A Brighton school is to close a subsidiary school at the end of the summer term.
Roedean, the independent girls’ school on Brighton seafront, is to shut Roedean Moira House, in Eastbourne, where financial losses were said to have become unsustainable.
Moira House, founded in 1875, became part of the Roedean group of schools just over two years ago, adding £2.3 million to Roedean’s balance sheet.
Much of this related to the value of the school buildings in Upper Carlisle Road, in the Meads area of Eastbourne. The school moved to Eastbourne in 1887.
Roedean head Oliver Blond said in his weekly review: “You will have heard, no doubt, of Roedean Council’s decision to close our partner school Roedean Moira House after two and a half years of our committed and passionate work.
“I have spent two days with colleagues working closely with the very sad and distraught families and children of the school.
“It is a very sad day for Roedean Moira House and for Roedean too. For me, personally, there is no worse thing in this role than seeing educational opportunities closed.
“We will continue to support each and every family to the best of our abilities.”
Roedean Moira House said: “It is with great sadness and regret that we announce that Roedean Moira House School will be closing at the end of the current academic year.
“Since joining the Roedean Group of Schools in 2017 everyone has been committed to developing the provision and providing an outstanding education for the girls.
“While we have seen great improvements in the facilities, additional co-curricular opportunity and excellent academic results, it remains difficult to sustain the school with declining numbers.
“The school has exhausted all available avenues to try to find an alternative to closing but current revenue levels mean that we face financial losses that we cannot sustain.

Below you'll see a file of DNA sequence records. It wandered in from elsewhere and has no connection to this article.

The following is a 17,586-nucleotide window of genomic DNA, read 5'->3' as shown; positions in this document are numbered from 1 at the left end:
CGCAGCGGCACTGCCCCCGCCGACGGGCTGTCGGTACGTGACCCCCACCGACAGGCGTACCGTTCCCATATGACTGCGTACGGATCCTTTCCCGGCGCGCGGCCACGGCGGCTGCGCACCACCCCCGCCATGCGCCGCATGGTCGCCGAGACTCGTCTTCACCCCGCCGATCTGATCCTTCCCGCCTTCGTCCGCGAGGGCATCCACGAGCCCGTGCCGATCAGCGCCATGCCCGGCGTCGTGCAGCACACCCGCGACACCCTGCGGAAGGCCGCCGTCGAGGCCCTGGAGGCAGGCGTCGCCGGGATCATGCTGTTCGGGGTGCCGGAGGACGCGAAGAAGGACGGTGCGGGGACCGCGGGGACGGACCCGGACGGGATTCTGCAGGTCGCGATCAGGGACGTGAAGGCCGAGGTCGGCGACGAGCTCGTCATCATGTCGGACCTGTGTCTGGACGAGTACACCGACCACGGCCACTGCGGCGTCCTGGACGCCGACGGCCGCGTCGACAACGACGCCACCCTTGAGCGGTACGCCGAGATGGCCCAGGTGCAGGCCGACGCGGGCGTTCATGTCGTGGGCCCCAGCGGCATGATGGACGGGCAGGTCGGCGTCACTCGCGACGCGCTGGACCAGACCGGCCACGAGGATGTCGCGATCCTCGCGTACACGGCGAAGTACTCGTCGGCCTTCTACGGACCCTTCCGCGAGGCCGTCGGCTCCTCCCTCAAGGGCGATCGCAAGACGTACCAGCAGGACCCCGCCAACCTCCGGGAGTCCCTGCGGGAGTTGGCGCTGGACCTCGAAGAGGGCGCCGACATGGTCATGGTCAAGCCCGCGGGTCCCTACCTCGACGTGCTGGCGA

“We have received several bids from investors which we have pursued as far as possible but these have not led to a solution that we are able to accept.
“Our partnership with Roedean has enabled us to secure the funding to meet all running and closure costs to allow Roedean Moira House to operate until the end of the summer term, thereby creating an ordered, solvent wind down.”
Roedean Moira House chair of governors Andrew Pianca said: “It is with great sadness and regret that we have taken the difficult decision to close Roedean Moira House.
“Our legal advisers tell us it is the only route available to us.
“We will do our very best to care for the pupils, staff and parents of our community in the coming days and weeks.
“The head master and his team of senior staff will meet individually with parents to discuss how to ensure their daughters make the best possible transition to the right future school.”
Former pupils at Roedean Moira House include actress Prunella Scales, author Rumer Godden and Brexit campaigner Gina Miller, who took the government to court twice and won twice.
As a result of the first Miller case Parliament was given a vote to decide whether to trigger “article 50”, the legal measure that formally started the process of Brexit – Britain’s exit from the European Union (EU).
Her second victory – last year – gave MPs a vote on whether to prorogue Parliament so that a general election could take place.
Roedean previously closed St Mary’s Hall, in Brighton, in 2009. St Mary’s Hall, founded in 1836, was the second oldest girls’ school in the country at the time.
The school, in Eastern Road, Brighton, had debts of almost £2 million and had suffered losses in four of the previous five years.
In 1990 St Mary’s Hall had more than 400 pupils – and three years ago Roedean Moira House, where fees are up to £11,500 a term, had more than 300 pupils.
Roedean, where fees are up to £40,000 a year, was founded in 1885, and has about 600 pupils.
The Roedean group includes Deepdene, in Hove.
The most recent accounts filed with the Charity Commission said that it recorded an operating surplus of more than £3 million on income of almost £16 million in the year to August 2018.
It also has a trading company, Roedean School Enterprises, which made £152,000 on turnover of almost £500,000. The surplus was donated to Roedean.
The school, which has almost 120 acres of grounds, provides hundreds of bursaries a year and works with other local schools such St Mark’s.
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